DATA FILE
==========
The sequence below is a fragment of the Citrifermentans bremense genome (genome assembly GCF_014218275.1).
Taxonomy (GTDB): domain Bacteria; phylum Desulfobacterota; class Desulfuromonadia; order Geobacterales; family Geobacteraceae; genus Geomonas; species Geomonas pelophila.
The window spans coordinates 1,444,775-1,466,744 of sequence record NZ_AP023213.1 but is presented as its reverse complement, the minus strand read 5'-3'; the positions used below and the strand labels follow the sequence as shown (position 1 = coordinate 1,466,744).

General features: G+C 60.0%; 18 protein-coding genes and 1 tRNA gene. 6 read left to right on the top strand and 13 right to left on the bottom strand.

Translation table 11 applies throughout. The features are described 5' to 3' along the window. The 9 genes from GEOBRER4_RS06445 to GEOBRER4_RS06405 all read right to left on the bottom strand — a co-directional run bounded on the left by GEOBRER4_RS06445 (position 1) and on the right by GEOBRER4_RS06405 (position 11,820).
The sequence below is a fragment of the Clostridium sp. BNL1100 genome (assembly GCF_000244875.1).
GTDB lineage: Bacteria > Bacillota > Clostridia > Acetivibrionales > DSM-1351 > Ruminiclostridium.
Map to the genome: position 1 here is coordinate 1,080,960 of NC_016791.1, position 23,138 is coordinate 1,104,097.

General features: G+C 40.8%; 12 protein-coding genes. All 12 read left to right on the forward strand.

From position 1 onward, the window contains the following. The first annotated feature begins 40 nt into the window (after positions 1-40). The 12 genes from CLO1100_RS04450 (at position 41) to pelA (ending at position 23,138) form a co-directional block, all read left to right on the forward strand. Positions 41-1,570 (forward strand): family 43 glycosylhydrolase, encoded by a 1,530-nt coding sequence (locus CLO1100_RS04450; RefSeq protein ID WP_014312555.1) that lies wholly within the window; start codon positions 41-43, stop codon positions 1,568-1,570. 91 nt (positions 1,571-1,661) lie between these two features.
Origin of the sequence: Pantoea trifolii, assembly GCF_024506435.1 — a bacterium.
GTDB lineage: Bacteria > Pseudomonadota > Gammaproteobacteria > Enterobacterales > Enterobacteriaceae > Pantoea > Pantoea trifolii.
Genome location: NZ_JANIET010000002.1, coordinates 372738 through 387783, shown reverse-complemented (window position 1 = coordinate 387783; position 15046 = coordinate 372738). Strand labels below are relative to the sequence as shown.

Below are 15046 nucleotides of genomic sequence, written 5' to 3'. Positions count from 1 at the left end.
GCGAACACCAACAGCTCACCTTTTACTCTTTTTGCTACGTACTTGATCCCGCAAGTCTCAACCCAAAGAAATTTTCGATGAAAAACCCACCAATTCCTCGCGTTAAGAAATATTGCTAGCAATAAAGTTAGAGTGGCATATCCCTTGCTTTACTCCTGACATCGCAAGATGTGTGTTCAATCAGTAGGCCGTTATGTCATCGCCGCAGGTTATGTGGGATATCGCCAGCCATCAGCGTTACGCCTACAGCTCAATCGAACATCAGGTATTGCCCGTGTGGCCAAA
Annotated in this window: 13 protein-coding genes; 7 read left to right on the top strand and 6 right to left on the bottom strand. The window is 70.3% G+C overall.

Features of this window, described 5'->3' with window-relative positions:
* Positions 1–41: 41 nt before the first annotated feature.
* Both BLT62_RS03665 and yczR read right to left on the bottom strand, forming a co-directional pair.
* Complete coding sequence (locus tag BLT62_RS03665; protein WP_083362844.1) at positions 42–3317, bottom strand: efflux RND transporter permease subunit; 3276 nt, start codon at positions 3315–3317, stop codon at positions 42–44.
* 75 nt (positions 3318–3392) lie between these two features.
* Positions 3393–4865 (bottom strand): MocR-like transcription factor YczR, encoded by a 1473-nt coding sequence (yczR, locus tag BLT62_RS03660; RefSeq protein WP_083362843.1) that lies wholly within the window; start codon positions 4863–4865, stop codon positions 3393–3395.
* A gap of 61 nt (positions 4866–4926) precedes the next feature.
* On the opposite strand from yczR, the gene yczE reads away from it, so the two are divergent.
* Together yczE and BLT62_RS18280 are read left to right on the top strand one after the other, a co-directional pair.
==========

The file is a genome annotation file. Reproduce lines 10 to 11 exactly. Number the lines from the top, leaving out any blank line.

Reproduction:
From position 1 onward, the window contains the following. The first annotated feature begins 40 nt into the window (after positions 1-40). The 12 genes from CLO1100_RS04450 (at position 41) to pelA (ending at position 23,138) form a co-directional block, all read left to right on the forward strand. Positions 41-1,570 (forward strand): family 43 glycosylhydrolase, encoded by a 1,530-nt coding sequence (locus CLO1100_RS04450; RefSeq protein ID WP_014312555.1) that lies wholly within the window; start codon positions 41-43, stop codon positions 1,568-1,570. 91 nt (positions 1,571-1,661) lie between these two features.
Origin of the sequence: Pantoea trifolii, assembly GCF_024506435.1 — a bacterium.